eCite Digital Repository

A longitudinal study of adjustment disorder after trauma exposure

Citation

O'Donnell, ML and Alkemade, N and Creamer, M and McFarlane, AC and Silove, D and Bryant, RA and Felmingham, K and Steel, Z and Forbes, D, A longitudinal study of adjustment disorder after trauma exposure, American Journal of Psychiatry, 173, (12) pp. 1231-1238. ISSN 0002-953X (2016) [Refereed Article]

Copyright Statement

Copyright 2016 American Psychiatric Publishing, Inc.

DOI: doi:10.1176/appi.ajp.2016.16010071

Abstract

Objective:Adjustment disorder has been recategorized as a trauma- and stressor-related disorder in DSM-5. The aim of this study was to determine the prevalence of adjustment disorder in the first 12 months after severe injury; to determine whether adjustment disorder was a less severe disorder compared with other disorders in terms of disability and quality of life; to investigate the trajectory of adjustment disorder; and to examine whether the subtypes described in DSM-5 are distinguishable. Method: In a multisite, cohort study, injury patients were assessed during hospitalization and at 3 and 12 months postinjury (N=826). Structured clinical interviews were used to assess affective, anxiety, and substance use disorders, and self-report measures of disability, anxiety, depression, and quality of life were administered. Results: The prevalence of adjustment disorder was 19% at 3 months and 16% at 12 months. Participants with adjustment disorder reported worse outcomes relative to those with no psychiatric diagnosis but better outcomes compared with those diagnosed with other psychiatric disorders. Participants with adjustment disorder at 3 months postinjury were significantly morelikely to meet criteria for a psychiatric disorder at 12 months (odds ratio=2.67, 95% CI=1.5924.49). Latentprofile analysis identified a three-class model that was based on symptom severity, not the subtypes identified by DSM-5. Conclusions: Recategorization of adjustment disorder into the trauma- and stressor-related disorders is supported by this study. However, further description of the phenomenology of the disorder is required.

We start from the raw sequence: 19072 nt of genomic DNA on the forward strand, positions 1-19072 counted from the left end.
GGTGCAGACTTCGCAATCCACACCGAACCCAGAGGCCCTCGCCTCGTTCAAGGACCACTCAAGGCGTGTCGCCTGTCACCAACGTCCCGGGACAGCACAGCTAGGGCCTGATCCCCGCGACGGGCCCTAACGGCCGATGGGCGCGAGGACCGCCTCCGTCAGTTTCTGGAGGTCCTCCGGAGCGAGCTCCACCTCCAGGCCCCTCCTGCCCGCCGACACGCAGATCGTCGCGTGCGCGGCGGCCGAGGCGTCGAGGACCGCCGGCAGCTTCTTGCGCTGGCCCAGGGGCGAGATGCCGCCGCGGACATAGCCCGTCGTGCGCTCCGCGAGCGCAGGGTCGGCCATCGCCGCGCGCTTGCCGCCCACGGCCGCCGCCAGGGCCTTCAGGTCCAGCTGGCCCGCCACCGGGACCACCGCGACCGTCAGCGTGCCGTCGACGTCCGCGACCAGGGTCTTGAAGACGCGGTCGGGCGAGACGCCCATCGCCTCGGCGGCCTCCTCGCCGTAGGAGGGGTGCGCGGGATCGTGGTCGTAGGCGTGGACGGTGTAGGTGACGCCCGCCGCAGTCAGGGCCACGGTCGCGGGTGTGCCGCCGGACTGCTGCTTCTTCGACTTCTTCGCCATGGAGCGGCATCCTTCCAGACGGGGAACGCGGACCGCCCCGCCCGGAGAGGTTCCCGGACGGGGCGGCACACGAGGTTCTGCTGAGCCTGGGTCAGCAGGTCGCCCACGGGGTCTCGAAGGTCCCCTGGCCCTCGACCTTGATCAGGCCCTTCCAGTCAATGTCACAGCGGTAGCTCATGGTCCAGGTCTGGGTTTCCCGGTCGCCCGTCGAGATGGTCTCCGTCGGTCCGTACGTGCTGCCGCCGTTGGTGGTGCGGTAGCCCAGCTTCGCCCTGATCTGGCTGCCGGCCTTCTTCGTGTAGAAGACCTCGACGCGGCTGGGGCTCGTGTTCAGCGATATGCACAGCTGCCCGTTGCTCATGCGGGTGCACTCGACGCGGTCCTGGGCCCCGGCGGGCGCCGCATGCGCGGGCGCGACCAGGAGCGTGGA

Item Details

Item Type:Refereed Article
Research Division:Medical and Health Sciences
Research Group:Public Health and Health Services
Research Field:Mental Health
Objective Division:Health
Objective Group:Public Health (excl. Specific Population Health)
Objective Field:Mental Health
Author:Felmingham, K (Professor Kim Felmingham)
ID Code:117032
Year Published:2016
Web of Science® Times Cited:2
Deposited By:Psychology
Deposited On:2017-05-29
Last Modified:2017-11-07
Downloads:0

Repository Staff Only: item control page